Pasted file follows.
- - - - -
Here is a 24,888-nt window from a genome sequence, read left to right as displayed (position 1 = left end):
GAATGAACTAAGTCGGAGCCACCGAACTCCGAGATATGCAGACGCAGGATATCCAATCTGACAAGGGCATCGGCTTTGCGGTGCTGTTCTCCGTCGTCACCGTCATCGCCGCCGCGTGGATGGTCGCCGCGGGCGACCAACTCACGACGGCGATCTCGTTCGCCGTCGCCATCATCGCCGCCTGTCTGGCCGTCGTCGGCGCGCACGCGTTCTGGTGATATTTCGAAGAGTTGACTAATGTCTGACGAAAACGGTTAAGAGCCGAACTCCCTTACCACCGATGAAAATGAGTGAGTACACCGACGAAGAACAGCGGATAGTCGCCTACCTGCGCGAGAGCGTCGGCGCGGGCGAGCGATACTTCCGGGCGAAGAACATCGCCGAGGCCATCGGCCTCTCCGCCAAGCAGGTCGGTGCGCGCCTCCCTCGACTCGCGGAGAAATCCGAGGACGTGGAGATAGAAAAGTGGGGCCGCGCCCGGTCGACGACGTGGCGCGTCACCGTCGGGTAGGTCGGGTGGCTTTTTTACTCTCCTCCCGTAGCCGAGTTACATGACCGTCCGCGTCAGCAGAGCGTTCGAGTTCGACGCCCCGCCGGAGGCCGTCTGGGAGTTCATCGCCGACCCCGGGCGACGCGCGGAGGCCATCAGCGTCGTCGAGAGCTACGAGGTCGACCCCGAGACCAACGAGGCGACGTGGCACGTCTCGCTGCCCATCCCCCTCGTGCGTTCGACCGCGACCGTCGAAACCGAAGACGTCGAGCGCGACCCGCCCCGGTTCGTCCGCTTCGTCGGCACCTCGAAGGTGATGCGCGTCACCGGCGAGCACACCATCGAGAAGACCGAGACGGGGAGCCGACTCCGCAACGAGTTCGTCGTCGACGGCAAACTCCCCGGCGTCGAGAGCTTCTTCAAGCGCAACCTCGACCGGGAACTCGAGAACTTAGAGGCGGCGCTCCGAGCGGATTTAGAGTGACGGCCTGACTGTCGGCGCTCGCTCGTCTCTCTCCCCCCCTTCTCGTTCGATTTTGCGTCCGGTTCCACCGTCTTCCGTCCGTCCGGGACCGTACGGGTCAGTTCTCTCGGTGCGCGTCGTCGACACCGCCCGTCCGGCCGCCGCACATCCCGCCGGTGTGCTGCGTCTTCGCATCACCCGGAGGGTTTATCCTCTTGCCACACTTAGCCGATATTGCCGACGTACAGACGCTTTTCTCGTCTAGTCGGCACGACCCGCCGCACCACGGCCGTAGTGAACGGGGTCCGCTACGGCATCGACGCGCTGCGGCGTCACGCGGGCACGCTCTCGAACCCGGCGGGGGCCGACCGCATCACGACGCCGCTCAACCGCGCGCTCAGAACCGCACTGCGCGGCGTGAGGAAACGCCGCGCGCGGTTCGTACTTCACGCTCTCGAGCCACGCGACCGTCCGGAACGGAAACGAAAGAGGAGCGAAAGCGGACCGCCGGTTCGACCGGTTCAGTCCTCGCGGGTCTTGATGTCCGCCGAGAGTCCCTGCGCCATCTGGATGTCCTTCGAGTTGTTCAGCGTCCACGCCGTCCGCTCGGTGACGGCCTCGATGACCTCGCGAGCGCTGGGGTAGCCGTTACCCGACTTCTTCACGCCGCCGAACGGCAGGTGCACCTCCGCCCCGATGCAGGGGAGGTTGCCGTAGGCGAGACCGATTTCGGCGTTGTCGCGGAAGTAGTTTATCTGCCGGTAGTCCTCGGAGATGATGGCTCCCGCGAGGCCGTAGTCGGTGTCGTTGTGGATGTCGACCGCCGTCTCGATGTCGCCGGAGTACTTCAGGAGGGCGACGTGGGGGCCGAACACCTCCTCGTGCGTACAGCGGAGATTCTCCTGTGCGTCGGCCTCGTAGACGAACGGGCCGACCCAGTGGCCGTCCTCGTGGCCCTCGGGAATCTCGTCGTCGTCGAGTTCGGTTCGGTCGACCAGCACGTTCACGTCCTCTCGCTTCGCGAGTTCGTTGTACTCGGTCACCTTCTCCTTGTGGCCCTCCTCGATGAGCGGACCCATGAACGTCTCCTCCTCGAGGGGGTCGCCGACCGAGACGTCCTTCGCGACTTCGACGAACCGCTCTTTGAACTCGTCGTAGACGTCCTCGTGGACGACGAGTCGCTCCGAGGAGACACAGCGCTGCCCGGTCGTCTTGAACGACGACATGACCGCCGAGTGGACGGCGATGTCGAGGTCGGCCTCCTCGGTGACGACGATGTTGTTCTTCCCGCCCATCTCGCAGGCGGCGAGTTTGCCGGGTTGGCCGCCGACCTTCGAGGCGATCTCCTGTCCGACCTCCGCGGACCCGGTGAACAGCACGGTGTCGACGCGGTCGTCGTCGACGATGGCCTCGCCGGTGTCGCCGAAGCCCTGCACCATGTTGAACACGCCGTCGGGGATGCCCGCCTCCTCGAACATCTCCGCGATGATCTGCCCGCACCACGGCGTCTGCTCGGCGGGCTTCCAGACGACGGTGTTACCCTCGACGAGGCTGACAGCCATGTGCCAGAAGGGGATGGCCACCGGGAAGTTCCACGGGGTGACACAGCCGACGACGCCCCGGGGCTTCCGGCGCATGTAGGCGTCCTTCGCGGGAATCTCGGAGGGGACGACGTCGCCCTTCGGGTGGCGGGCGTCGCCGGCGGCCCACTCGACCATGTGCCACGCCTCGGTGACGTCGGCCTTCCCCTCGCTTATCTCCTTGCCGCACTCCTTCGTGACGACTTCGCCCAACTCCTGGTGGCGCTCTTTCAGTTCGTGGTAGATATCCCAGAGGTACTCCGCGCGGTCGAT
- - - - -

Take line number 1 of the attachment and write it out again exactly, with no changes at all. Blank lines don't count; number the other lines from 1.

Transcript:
Here is a 24,888-nt window from a genome sequence, read left to right as displayed (position 1 = left end):